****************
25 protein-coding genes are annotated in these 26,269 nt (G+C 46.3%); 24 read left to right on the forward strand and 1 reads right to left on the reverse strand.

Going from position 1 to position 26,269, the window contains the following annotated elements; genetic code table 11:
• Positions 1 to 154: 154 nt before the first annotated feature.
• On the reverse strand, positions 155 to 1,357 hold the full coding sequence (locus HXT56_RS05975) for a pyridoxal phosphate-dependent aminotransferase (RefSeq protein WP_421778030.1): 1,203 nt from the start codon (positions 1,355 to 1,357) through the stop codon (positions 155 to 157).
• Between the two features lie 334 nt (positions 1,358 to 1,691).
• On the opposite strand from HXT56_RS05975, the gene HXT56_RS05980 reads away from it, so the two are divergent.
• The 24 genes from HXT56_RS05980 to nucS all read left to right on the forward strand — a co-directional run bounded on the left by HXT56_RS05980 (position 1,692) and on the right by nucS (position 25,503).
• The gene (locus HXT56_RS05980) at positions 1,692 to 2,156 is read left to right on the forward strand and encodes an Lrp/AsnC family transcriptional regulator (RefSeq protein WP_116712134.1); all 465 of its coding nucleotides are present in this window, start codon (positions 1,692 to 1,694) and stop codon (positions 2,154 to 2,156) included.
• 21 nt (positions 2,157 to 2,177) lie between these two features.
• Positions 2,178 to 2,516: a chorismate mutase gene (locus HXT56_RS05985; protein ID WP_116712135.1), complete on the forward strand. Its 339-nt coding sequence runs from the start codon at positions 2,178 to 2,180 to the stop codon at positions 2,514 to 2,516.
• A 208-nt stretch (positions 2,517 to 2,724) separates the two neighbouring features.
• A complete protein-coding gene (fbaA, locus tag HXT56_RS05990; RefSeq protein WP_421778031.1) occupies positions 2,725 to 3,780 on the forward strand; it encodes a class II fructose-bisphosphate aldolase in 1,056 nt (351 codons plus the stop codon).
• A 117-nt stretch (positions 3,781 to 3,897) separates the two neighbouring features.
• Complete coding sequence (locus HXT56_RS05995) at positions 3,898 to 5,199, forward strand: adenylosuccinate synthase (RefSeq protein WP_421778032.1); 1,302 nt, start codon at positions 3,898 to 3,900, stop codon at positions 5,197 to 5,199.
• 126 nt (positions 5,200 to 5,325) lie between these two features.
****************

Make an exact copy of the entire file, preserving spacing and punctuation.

25 protein-coding genes are annotated in these 26,269 nt (G+C 46.3%); 24 read left to right on the forward strand and 1 reads right to left on the reverse strand.

Going from position 1 to position 26,269, the window contains the following annotated elements; genetic code table 11:
• Positions 1 to 154: 154 nt before the first annotated feature.
• On the reverse strand, positions 155 to 1,357 hold the full coding sequence (locus HXT56_RS05975) for a pyridoxal phosphate-dependent aminotransferase (RefSeq protein WP_421778030.1): 1,203 nt from the start codon (positions 1,355 to 1,357) through the stop codon (positions 155 to 157).
• Between the two features lie 334 nt (positions 1,358 to 1,691).
• On the opposite strand from HXT56_RS05975, the gene HXT56_RS05980 reads away from it, so the two are divergent.
• The 24 genes from HXT56_RS05980 to nucS all read left to right on the forward strand — a co-directional run bounded on the left by HXT56_RS05980 (position 1,692) and on the right by nucS (position 25,503).
• The gene (locus HXT56_RS05980) at positions 1,692 to 2,156 is read left to right on the forward strand and encodes an Lrp/AsnC family transcriptional regulator (RefSeq protein WP_116712134.1); all 465 of its coding nucleotides are present in this window, start codon (positions 1,692 to 1,694) and stop codon (positions 2,154 to 2,156) included.
• 21 nt (positions 2,157 to 2,177) lie between these two features.
• Positions 2,178 to 2,516: a chorismate mutase gene (locus HXT56_RS05985; protein ID WP_116712135.1), complete on the forward strand. Its 339-nt coding sequence runs from the start codon at positions 2,178 to 2,180 to the stop codon at positions 2,514 to 2,516.
• A 208-nt stretch (positions 2,517 to 2,724) separates the two neighbouring features.
• A complete protein-coding gene (fbaA, locus tag HXT56_RS05990; RefSeq protein WP_421778031.1) occupies positions 2,725 to 3,780 on the forward strand; it encodes a class II fructose-bisphosphate aldolase in 1,056 nt (351 codons plus the stop codon).
• A 117-nt stretch (positions 3,781 to 3,897) separates the two neighbouring features.
• Complete coding sequence (locus HXT56_RS05995) at positions 3,898 to 5,199, forward strand: adenylosuccinate synthase (RefSeq protein WP_421778032.1); 1,302 nt, start codon at positions 3,898 to 3,900, stop codon at positions 5,197 to 5,199.
• 126 nt (positions 5,200 to 5,325) lie between these two features.